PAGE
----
xG Breakdown –
Obvious note that doesn’t need stated – Elias Lindholm is very good at hockey. 0.86 total expected goals from Huberdeau’s linemates – something I’m gonna be very interested in tracking all year. When you have an elite passer like him it’s fascinating to see how close he can get his linemates to scoring.
xGF% – This is where I would like to bring back Jonathan Huberdeau (51.45 xGF%). He was last in corsi yet finished with a positive ratio in terms of accumulative quality of chances. Yes, you want the line to be better in terms of possession, but this early into a brand-new tenure you take the victories where they come. Not every line finds instant chemistry like Kadri (75.81%), Dubé (77.58%), and Mangiapane (77.93%). There are still some passing issues noticeable in transition, but its occurring less and less each outing. The top two defenceman here tonight were MacKenzie Weegar (75.04%) and Chris Tanev (68.12%).
Game Flow –
The tale of two games – a flaming ascent and an avalanche back towards level… I’m not apologizing for that.
Game Score –
Shot Heatmap –
Two things we needed to see after the preseason – more defence around the front of the net and a more significant effort at getting chances from the slot. Check yes for both. There will be games this year where Calgary defends well enough the other team can’t even sniff the crease – that will almost assuredly never happen against a team as talented and as well coached as the Avs. Once the top line finds ways to get more sustained pressure and not just rush chances the red area in front of Calgary’s attacking section will be more prominent.
In The Crease – A winning start to Jacob Markstrom’s season he was solid in many aspects tonight. The first 4v4 goal the player needs to be handled by the defenceman, here at BTB we do not blame power play goals against on the goaltender unless they are doing some weird Mike Smith level stuff, and you try stopping Nathan Mackinnon with a full head of steam. 5v5 Markstrom saw 19 shots – 6 high danger – 1.13 expected goals against with just the 1 high danger goal against. All that adds up to a 0.947 5v5 SV%.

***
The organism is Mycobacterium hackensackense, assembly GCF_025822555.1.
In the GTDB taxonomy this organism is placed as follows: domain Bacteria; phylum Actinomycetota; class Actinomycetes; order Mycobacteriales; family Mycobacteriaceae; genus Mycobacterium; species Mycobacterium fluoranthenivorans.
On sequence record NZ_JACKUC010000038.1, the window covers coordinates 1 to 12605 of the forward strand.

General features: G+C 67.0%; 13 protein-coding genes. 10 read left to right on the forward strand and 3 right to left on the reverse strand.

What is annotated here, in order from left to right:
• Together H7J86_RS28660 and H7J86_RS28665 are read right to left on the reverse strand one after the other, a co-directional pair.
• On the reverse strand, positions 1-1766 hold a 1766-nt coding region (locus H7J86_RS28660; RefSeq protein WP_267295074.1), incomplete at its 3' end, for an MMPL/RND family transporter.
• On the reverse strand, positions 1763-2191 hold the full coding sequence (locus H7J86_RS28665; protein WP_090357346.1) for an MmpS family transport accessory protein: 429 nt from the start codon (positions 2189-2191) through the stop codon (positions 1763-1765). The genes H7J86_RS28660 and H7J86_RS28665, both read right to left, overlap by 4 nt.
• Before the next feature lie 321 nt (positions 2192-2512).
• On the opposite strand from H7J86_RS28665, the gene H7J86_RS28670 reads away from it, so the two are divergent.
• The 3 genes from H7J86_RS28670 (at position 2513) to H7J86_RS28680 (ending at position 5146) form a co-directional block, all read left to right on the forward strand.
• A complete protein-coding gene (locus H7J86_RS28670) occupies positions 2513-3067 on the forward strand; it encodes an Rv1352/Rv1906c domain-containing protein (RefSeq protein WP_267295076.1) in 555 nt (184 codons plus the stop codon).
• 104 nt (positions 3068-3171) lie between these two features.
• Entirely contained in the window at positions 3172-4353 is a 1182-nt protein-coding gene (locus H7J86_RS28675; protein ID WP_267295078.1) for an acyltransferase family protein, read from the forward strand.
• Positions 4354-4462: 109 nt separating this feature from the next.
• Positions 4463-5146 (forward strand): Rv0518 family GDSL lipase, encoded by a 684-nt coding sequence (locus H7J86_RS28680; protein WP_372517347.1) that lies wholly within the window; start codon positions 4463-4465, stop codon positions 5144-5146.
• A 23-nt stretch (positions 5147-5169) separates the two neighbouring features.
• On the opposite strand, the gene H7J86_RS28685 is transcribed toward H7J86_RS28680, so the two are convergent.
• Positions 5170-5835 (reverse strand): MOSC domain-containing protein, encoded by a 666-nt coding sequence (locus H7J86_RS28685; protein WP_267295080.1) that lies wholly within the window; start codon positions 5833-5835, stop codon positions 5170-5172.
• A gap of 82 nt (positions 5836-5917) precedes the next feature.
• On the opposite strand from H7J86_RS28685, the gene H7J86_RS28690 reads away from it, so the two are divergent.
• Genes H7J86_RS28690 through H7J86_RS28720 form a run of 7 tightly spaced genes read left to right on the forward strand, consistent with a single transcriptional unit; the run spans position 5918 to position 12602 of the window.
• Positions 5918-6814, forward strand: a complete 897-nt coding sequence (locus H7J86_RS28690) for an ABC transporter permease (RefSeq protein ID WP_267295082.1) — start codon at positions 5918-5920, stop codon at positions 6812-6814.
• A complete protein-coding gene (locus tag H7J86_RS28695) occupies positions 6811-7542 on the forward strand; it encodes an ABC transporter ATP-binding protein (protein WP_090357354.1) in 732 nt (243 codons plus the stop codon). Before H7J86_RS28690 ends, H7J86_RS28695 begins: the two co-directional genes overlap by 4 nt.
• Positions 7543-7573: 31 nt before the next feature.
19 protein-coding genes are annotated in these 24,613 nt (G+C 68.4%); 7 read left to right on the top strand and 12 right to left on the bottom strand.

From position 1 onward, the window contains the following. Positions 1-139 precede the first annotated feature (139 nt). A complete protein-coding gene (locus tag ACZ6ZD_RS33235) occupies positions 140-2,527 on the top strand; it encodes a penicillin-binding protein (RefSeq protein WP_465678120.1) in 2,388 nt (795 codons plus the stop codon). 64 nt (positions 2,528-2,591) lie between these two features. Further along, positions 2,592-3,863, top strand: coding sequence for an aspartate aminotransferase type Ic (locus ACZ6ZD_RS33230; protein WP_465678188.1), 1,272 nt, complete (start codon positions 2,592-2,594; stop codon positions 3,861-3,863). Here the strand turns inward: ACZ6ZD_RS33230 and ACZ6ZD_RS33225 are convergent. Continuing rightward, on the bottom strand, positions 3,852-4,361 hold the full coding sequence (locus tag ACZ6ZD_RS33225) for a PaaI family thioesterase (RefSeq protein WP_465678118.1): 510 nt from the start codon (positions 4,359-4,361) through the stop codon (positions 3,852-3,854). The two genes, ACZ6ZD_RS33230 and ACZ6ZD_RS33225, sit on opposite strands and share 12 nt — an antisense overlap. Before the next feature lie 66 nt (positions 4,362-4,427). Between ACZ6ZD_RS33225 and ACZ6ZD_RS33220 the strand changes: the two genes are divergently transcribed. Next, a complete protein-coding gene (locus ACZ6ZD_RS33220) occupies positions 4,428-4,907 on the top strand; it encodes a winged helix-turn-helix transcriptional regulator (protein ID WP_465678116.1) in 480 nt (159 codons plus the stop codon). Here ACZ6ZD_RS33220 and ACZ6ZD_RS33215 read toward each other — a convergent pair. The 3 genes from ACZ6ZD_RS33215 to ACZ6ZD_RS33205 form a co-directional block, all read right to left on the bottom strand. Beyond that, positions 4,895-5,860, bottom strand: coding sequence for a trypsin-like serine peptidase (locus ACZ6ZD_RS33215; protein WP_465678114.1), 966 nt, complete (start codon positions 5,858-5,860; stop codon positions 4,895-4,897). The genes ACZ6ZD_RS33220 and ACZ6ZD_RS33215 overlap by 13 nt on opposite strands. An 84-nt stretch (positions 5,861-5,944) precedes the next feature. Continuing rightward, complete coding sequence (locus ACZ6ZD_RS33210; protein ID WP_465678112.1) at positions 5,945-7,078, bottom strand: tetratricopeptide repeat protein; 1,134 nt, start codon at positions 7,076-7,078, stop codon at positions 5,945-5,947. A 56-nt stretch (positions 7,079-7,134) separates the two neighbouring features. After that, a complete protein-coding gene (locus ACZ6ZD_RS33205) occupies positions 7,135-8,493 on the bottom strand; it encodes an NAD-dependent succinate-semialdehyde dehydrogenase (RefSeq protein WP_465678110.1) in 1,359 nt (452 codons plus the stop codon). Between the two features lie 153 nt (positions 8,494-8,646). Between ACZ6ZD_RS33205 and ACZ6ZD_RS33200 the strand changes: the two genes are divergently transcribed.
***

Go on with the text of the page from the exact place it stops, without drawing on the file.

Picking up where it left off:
Today’s Specials – I just want to use the start of this to compliment Dubé on not giving up after the linesman almost foiled his 2-on-1 with Mangiapane shorthanded. Not enough good things can be said about the way he played. Kudos to the power play for finding their groove – it turned out essential to getting the 2 points. Toffoli’s goal was a slick little bit of quick passing, and Huberdeau’s dish to Lindholm after drawing in all the eyes of everyone on the ice was just nasty. Finding power play goals against quality teams helps so, so much over the span of the whole season.
Player Spotlight – MacKenzie Weegar – Of all the new editions none shone more tonight than the lone change to the defensive core. Weegar was physical, involved, and impactful in every area in a positive manner. The block and subsequent immediate tracking down of the puck before stretching that tape-to-tape pass to Andersson for his goal was top level stuff. All eyes were immediately on Huberdeau after the loss of two star wingers – it’s only natural – but getting Weegar was always an absolute steal. Florida had no business giving him up let alone including him in that insane return package. The real beneficiary is the fans in Calgary who get to watch him work his butt off in the Flaming C for the next 9 seasons.
The Goals –
Flashalytic’s 3 Stars –
1) Dillon Dubé
2) MacKenzie Weegar
3) Andrew Mangiapane
The Flames next game is Saturday at 8 p.m. MT against the Edmonton Oilers – broadcast on the season premiere of Hockey Night in Canada.
Current record: 1-0-0
(Stats compiled from Naturalstattrick.com // Game Score from Hockeystatcards.com // xG and Under Pressure charts from HockeyViz.com // Game Flow and Shot Heatmap from NaturalStatTrick.com)